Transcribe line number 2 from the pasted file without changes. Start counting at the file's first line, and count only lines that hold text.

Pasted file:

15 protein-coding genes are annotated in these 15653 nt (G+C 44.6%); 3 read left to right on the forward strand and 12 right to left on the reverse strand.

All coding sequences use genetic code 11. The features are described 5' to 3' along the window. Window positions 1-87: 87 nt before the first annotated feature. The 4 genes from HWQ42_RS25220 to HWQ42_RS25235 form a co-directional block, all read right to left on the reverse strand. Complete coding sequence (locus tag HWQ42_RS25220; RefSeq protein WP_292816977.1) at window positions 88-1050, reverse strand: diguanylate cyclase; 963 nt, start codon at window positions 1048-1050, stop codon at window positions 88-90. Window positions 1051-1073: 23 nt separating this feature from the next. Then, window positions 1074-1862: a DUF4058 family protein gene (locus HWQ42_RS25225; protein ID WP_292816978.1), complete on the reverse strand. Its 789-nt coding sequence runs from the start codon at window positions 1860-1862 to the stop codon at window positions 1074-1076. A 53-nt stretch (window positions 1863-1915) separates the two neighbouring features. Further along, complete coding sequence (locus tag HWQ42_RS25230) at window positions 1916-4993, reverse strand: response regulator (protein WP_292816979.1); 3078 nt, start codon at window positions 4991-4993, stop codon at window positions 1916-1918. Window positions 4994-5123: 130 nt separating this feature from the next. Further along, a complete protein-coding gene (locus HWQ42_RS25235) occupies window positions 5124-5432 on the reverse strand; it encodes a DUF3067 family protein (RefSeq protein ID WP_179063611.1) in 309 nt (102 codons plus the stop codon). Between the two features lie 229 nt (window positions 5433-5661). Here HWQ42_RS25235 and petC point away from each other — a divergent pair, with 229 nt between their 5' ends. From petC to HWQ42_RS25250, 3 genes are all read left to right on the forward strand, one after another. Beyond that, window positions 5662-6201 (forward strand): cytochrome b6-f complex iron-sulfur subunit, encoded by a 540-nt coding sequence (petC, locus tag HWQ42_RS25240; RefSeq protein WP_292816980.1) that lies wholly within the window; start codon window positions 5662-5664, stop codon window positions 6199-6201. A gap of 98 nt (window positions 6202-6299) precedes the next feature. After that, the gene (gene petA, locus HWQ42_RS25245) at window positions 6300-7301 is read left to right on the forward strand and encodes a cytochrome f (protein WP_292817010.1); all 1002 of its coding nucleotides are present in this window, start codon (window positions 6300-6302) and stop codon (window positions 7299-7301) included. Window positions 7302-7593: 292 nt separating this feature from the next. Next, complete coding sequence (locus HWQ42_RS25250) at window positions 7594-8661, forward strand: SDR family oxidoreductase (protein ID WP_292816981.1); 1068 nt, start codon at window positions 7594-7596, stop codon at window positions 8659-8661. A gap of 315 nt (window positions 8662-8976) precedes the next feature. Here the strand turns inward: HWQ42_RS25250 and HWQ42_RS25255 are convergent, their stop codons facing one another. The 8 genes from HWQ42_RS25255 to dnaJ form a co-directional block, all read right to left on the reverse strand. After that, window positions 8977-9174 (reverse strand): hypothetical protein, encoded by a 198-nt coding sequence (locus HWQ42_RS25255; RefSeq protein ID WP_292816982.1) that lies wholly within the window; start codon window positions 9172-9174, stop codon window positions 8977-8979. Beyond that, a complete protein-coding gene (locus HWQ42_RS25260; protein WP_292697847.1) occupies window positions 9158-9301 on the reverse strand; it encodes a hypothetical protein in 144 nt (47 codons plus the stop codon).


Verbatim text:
All coding sequences use genetic code 11. The features are described 5' to 3' along the window. Window positions 1-87: 87 nt before the first annotated feature. The 4 genes from HWQ42_RS25220 to HWQ42_RS25235 form a co-directional block, all read right to left on the reverse strand. Complete coding sequence (locus tag HWQ42_RS25220; RefSeq protein WP_292816977.1) at window positions 88-1050, reverse strand: diguanylate cyclase; 963 nt, start codon at window positions 1048-1050, stop codon at window positions 88-90. Window positions 1051-1073: 23 nt separating this feature from the next. Then, window positions 1074-1862: a DUF4058 family protein gene (locus HWQ42_RS25225; protein ID WP_292816978.1), complete on the reverse strand. Its 789-nt coding sequence runs from the start codon at window positions 1860-1862 to the stop codon at window positions 1074-1076. A 53-nt stretch (window positions 1863-1915) separates the two neighbouring features. Further along, complete coding sequence (locus tag HWQ42_RS25230) at window positions 1916-4993, reverse strand: response regulator (protein WP_292816979.1); 3078 nt, start codon at window positions 4991-4993, stop codon at window positions 1916-1918. Window positions 4994-5123: 130 nt separating this feature from the next. Further along, a complete protein-coding gene (locus HWQ42_RS25235) occupies window positions 5124-5432 on the reverse strand; it encodes a DUF3067 family protein (RefSeq protein ID WP_179063611.1) in 309 nt (102 codons plus the stop codon). Between the two features lie 229 nt (window positions 5433-5661). Here HWQ42_RS25235 and petC point away from each other — a divergent pair, with 229 nt between their 5' ends. From petC to HWQ42_RS25250, 3 genes are all read left to right on the forward strand, one after another. Beyond that, window positions 5662-6201 (forward strand): cytochrome b6-f complex iron-sulfur subunit, encoded by a 540-nt coding sequence (petC, locus tag HWQ42_RS25240; RefSeq protein WP_292816980.1) that lies wholly within the window; start codon window positions 5662-5664, stop codon window positions 6199-6201. A gap of 98 nt (window positions 6202-6299) precedes the next feature. After that, the gene (gene petA, locus HWQ42_RS25245) at window positions 6300-7301 is read left to right on the forward strand and encodes a cytochrome f (protein WP_292817010.1); all 1002 of its coding nucleotides are present in this window, start codon (window positions 6300-6302) and stop codon (window positions 7299-7301) included. Window positions 7302-7593: 292 nt separating this feature from the next. Next, complete coding sequence (locus HWQ42_RS25250) at window positions 7594-8661, forward strand: SDR family oxidoreductase (protein ID WP_292816981.1); 1068 nt, start codon at window positions 7594-7596, stop codon at window positions 8659-8661. A gap of 315 nt (window positions 8662-8976) precedes the next feature. Here the strand turns inward: HWQ42_RS25250 and HWQ42_RS25255 are convergent, their stop codons facing one another. The 8 genes from HWQ42_RS25255 to dnaJ form a co-directional block, all read right to left on the reverse strand. After that, window positions 8977-9174 (reverse strand): hypothetical protein, encoded by a 198-nt coding sequence (locus HWQ42_RS25255; RefSeq protein ID WP_292816982.1) that lies wholly within the window; start codon window positions 9172-9174, stop codon window positions 8977-8979. Beyond that, a complete protein-coding gene (locus HWQ42_RS25260; protein WP_292697847.1) occupies window positions 9158-9301 on the reverse strand; it encodes a hypothetical protein in 144 nt (47 codons plus the stop codon).